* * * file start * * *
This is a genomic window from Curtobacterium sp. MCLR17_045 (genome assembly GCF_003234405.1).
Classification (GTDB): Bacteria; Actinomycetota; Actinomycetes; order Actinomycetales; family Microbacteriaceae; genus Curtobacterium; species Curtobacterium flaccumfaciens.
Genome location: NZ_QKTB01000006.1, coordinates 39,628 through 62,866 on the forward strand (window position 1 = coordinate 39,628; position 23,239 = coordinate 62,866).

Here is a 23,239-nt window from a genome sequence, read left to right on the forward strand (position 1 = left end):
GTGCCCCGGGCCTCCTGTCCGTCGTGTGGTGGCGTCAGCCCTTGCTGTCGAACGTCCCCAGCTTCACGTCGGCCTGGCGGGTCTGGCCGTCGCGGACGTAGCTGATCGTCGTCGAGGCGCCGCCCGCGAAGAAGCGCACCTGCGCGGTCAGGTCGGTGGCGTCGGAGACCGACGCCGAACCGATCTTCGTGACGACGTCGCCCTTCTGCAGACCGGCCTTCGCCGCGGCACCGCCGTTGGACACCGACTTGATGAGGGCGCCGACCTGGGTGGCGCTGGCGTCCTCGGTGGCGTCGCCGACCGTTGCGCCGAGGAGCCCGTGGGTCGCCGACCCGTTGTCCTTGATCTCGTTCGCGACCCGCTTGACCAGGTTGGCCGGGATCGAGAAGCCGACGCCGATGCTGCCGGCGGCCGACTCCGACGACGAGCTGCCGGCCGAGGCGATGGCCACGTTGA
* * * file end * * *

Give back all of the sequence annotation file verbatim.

This is a genomic window from Curtobacterium sp. MCLR17_045 (genome assembly GCF_003234405.1).
Classification (GTDB): Bacteria; Actinomycetota; Actinomycetes; order Actinomycetales; family Microbacteriaceae; genus Curtobacterium; species Curtobacterium flaccumfaciens.
Genome location: NZ_QKTB01000006.1, coordinates 39,628 through 62,866 on the forward strand (window position 1 = coordinate 39,628; position 23,239 = coordinate 62,866).

Here is a 23,239-nt window from a genome sequence, read left to right on the forward strand (position 1 = left end):
GTGCCCCGGGCCTCCTGTCCGTCGTGTGGTGGCGTCAGCCCTTGCTGTCGAACGTCCCCAGCTTCACGTCGGCCTGGCGGGTCTGGCCGTCGCGGACGTAGCTGATCGTCGTCGAGGCGCCGCCCGCGAAGAAGCGCACCTGCGCGGTCAGGTCGGTGGCGTCGGAGACCGACGCCGAACCGATCTTCGTGACGACGTCGCCCTTCTGCAGACCGGCCTTCGCCGCGGCACCGCCGTTGGACACCGACTTGATGAGGGCGCCGACCTGGGTGGCGCTGGCGTCCTCGGTGGCGTCGCCGACCGTTGCGCCGAGGAGCCCGTGGGTCGCCGACCCGTTGTCCTTGATCTCGTTCGCGACCCGCTTGACCAGGTTGGCCGGGATCGAGAAGCCGACGCCGATGCTGCCGGCGGCCGACTCCGACGACGAGCTGCCGGCCGAGGCGATGGCCACGTTGA